Robert Heinlein, a prolific science fiction author in the 40's through 60's, had a soft spot for Mormons, and wove them into many of his stories. It's one thing that endeared me to his writings, to have someone who actually thought Mormons would still exist in the future.
For example, in "Menace from earth", a celebrity is being shown around the moon colony, and is given directions to her hotel: go past the embassy and turn left at the Mormon temple...
In a book I just read last week, Sixth Column (first published in 1941), the US has been taken over by "Pan Asians", and a small group of Americans is using a fake religion to recruit people to join in an insurgency. One of the characters is told to go to Salt Lake City for a recruiting trip.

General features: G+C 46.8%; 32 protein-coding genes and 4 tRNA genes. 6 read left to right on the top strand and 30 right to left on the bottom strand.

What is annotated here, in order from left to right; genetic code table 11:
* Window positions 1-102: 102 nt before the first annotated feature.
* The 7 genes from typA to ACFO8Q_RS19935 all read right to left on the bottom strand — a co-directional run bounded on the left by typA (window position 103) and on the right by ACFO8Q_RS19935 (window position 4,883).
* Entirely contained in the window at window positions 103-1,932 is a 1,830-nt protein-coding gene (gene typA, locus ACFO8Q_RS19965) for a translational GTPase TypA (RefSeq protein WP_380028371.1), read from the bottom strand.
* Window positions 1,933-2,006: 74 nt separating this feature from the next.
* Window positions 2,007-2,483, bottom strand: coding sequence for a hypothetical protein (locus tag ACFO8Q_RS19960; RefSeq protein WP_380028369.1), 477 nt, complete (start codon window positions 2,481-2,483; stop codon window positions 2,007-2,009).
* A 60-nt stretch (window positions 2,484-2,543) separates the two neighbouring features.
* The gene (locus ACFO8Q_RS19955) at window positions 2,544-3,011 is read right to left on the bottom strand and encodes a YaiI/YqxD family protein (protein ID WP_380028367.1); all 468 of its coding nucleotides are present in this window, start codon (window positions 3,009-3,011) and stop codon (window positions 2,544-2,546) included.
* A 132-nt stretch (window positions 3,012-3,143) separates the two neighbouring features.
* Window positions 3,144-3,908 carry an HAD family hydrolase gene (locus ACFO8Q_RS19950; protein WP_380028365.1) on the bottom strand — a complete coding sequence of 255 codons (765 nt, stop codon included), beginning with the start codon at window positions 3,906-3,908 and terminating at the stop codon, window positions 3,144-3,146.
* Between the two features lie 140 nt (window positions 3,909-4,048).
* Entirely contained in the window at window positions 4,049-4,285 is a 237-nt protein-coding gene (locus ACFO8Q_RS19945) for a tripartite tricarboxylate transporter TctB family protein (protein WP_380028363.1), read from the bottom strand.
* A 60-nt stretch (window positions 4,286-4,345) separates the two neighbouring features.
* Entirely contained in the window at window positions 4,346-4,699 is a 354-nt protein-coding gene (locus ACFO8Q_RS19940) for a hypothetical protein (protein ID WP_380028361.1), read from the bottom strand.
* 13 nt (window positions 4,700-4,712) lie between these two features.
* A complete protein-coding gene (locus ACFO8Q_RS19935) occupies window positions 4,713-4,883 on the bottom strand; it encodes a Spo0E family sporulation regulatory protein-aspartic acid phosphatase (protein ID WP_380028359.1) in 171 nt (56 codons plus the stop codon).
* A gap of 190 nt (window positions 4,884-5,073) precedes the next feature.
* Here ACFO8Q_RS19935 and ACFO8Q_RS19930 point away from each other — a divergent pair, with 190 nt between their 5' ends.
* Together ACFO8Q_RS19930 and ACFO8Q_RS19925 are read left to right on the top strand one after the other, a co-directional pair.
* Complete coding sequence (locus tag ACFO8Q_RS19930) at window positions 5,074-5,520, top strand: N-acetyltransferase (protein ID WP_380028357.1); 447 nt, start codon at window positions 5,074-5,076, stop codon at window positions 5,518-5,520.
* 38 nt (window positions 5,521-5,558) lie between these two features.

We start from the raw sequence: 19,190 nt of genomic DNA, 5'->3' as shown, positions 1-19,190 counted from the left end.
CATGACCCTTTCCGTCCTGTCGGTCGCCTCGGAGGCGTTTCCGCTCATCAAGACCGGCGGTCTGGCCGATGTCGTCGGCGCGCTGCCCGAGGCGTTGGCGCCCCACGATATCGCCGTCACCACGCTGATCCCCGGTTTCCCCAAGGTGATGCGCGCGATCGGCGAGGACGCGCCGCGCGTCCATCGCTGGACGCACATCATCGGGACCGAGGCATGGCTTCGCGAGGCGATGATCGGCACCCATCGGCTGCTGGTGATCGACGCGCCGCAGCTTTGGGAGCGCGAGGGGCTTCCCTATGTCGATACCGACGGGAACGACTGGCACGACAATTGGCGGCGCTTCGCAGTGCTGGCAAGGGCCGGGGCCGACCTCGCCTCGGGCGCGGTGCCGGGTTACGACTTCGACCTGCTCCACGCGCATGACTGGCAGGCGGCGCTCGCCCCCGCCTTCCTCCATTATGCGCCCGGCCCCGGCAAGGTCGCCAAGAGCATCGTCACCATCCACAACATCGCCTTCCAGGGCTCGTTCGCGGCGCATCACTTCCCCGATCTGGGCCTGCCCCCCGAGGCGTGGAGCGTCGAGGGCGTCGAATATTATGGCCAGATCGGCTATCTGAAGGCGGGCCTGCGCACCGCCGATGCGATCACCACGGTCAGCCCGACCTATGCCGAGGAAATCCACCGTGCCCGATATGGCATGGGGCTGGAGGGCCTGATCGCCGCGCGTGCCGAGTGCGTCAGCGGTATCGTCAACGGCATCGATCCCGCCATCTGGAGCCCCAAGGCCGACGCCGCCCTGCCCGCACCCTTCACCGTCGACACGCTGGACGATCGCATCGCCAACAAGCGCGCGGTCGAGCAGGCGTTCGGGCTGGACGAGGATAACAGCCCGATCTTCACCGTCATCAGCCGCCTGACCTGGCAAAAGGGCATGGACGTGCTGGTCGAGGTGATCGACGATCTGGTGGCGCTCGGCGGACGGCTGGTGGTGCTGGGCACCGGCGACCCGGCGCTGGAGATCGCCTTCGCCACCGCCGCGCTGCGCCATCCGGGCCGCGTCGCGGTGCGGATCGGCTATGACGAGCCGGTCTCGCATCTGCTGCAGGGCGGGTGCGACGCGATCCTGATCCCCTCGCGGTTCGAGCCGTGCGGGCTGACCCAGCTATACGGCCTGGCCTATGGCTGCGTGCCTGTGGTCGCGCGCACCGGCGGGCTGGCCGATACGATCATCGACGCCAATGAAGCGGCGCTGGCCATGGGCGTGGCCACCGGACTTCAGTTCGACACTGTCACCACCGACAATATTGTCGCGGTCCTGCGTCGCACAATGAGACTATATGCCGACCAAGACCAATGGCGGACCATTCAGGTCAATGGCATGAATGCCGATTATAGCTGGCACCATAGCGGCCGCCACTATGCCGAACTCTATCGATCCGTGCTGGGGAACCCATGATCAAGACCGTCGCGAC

"Just a minute. Why Salt Lake City?"
"Because I think it's a good spot for recruiting. Those Mormons are shrewd, practical people and I don't think you'll find a traitor among them. If you work at it, I think you can convince their Elders that the great god Mota is a good thing to have around and no menace to their own faith. We haven't made half enough use of the legitimate churches; they could be the back bone of the movement. Take the Mormons--they run to lay missionaries; if you work it right you can recruit a number of them with such experience, courageous, used to organizing in hostile territory, good talkers, smart. Get it?"